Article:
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Don't chase the rates

"It’s a proven fact that if you stagger your money in one- to five-year GICs (Guaranteed Investment Certificates), you will earn more money than chasing short term rates."

With 16 years’ experience in the banking sector (with 12 years in-branch), Pat Neitsch, Motive Financial’s Assistant Manager, knows a thing or two about saving money. Her favourite thing about working at Motive Financial? “The opportunity to serve clients across the country, and to talk to people and learn about what’s happening in various regions,” says Pat.

The online bank’s small but savvy group of financial experts are a big reason why clients choose Motive Financial. Through their personalized, one-on-one service, it’s easier for them to build trusting and lasting relationships with their clients. According to Pat, “You can call and ask for a specific person and more often than not, get that same person over and over again.” The stronger the bond of trust, the more financially beneficial that relationship becomes with your bank meeting your unique financial needs.
Many of Motive Financial’s customers and followers also aren’t aware that the team is based in Edmonton, which gives them firsthand insight into not only the economic realities facing Albertans but also Canadians overall.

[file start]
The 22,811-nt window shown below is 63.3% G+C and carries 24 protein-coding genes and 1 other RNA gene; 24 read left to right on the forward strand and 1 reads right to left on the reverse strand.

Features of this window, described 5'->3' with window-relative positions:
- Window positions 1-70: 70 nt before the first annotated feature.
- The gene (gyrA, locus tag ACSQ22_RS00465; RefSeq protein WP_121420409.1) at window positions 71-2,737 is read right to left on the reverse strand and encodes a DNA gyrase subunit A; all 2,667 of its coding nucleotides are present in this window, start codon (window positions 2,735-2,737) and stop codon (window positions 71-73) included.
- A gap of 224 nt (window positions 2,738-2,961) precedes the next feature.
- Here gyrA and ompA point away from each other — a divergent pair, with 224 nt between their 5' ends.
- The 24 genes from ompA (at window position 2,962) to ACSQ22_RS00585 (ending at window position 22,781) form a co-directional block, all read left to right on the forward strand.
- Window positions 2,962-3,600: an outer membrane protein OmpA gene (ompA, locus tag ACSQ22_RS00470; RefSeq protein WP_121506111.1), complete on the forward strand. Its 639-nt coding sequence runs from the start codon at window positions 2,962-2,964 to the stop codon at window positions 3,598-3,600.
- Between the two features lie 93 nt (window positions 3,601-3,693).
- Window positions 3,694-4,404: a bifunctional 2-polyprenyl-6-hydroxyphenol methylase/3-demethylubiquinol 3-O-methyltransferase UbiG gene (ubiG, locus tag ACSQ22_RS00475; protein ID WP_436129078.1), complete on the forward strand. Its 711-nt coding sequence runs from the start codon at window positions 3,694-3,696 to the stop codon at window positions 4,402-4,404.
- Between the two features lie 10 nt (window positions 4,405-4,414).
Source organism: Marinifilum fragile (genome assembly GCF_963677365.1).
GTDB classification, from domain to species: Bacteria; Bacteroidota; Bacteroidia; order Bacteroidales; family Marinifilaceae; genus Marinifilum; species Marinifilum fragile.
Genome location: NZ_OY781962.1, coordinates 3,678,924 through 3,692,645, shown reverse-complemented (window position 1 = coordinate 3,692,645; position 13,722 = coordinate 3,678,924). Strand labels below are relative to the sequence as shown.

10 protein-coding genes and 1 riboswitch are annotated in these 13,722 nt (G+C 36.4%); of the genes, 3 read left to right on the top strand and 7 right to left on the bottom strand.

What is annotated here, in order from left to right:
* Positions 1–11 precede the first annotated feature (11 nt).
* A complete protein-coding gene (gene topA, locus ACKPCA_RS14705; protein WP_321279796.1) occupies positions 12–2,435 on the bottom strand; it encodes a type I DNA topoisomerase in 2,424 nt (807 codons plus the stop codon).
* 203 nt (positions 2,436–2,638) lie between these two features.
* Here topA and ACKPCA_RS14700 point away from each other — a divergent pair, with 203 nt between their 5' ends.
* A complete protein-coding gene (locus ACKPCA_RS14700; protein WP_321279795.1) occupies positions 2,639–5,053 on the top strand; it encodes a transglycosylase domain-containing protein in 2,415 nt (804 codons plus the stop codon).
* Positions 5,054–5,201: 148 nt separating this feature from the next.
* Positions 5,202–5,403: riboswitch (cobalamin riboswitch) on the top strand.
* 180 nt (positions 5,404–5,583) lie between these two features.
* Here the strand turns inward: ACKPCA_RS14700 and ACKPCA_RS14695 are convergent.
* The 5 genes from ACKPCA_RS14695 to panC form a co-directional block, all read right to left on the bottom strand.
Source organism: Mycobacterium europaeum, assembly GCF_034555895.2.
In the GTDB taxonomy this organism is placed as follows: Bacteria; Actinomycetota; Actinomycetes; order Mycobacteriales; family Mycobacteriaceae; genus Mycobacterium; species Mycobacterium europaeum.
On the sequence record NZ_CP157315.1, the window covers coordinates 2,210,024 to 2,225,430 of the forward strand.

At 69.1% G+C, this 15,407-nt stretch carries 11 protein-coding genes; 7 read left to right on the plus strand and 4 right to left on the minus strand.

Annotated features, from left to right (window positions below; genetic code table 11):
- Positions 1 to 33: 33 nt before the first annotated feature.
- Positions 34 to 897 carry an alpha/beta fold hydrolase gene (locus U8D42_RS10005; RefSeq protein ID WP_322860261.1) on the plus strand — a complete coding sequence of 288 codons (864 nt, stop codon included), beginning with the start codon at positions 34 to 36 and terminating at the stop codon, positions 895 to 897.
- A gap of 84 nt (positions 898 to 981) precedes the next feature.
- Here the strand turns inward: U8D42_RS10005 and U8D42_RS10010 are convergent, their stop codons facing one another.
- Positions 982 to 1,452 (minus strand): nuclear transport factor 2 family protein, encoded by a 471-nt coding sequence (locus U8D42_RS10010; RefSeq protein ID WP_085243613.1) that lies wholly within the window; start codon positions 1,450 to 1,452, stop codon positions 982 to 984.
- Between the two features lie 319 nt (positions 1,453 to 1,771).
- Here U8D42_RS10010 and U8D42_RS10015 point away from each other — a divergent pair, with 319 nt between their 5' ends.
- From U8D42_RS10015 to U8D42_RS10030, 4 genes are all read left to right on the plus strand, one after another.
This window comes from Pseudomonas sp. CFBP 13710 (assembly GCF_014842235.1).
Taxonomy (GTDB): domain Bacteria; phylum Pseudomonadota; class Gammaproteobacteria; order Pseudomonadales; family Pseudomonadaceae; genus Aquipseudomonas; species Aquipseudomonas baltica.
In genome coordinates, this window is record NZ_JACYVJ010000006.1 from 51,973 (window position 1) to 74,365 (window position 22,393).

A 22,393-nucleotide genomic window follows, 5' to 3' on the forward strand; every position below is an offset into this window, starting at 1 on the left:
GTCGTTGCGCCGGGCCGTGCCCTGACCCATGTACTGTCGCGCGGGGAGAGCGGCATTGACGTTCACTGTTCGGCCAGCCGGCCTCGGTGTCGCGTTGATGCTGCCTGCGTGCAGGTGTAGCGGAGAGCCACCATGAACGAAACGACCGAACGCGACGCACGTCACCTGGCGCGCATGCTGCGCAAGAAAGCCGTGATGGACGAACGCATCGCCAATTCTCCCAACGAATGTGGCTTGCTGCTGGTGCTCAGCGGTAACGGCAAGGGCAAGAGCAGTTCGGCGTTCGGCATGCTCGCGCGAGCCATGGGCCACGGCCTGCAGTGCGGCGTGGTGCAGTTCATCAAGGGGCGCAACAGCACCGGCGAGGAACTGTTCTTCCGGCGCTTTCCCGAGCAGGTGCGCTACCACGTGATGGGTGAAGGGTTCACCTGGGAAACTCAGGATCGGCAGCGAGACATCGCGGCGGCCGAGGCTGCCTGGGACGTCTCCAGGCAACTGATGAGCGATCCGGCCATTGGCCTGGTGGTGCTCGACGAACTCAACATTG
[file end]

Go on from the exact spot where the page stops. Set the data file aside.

When asked what top saving pitfalls she has seen over the course of her career, Pat says a big one is that most people spend — and oftentimes waste — their time chasing rates. “It’s a proven fact that if you stagger your money in one- to five-year GICs (Guaranteed Investment Certificates), you will earn more money than chasing short term rates.” She notes that promotional rates, for example, end up costing a lot of time and energy to hunt down. Pat suggests a slow and steady approach instead. “Don’t chase after what looks like the highest or best deal; find moderation and keep it steady,” says Pat. “Put money away and leave it alone.”

By staggering your money in GICs, you can eliminate the guess work that comes from choosing interest rates. For example, if you have $10,000 to invest in a GIC, you could put all $10,000 away for five years. Or you could stagger them — $2,000 for one year, $2,000 for two years, $2,000 for three years and so on. The benefit is you don’t have to guess which term will give you the best interest rate. Since you’ll have money invested in each, you can then take advantage of upward swings in interest rates. Likewise, if the interest rate is moving downward, only some of your money is exposed to the risk of lower rates.

Misuse of products like the TFSA (Tax Free Savings Account) is another common issue. From Pat’s experience, many view the TFSA as transactional, like a debit account. “If you keep taking your money out, you aren’t getting the interest, so you aren’t really saving the tax either,” she cautions. “Saving takes time.”

Her final piece of advice is reminiscent of what you heard back in school but still important: Do your homework. Pat reminds us,“Banks are offering the same products, however, everyone is at different phases in their life requiring different products.” Find the option most suitable for you by doing your background research and understanding your options.

Motive Financial is an Edmonton-based online personal bank, founded in 2008 under its previous moniker of Canadian Direct Financial. Pat highlights their aim of making saving money easier for you by understanding your personal financial needs while providing better rates and easy to use products – all accessible online or by phone.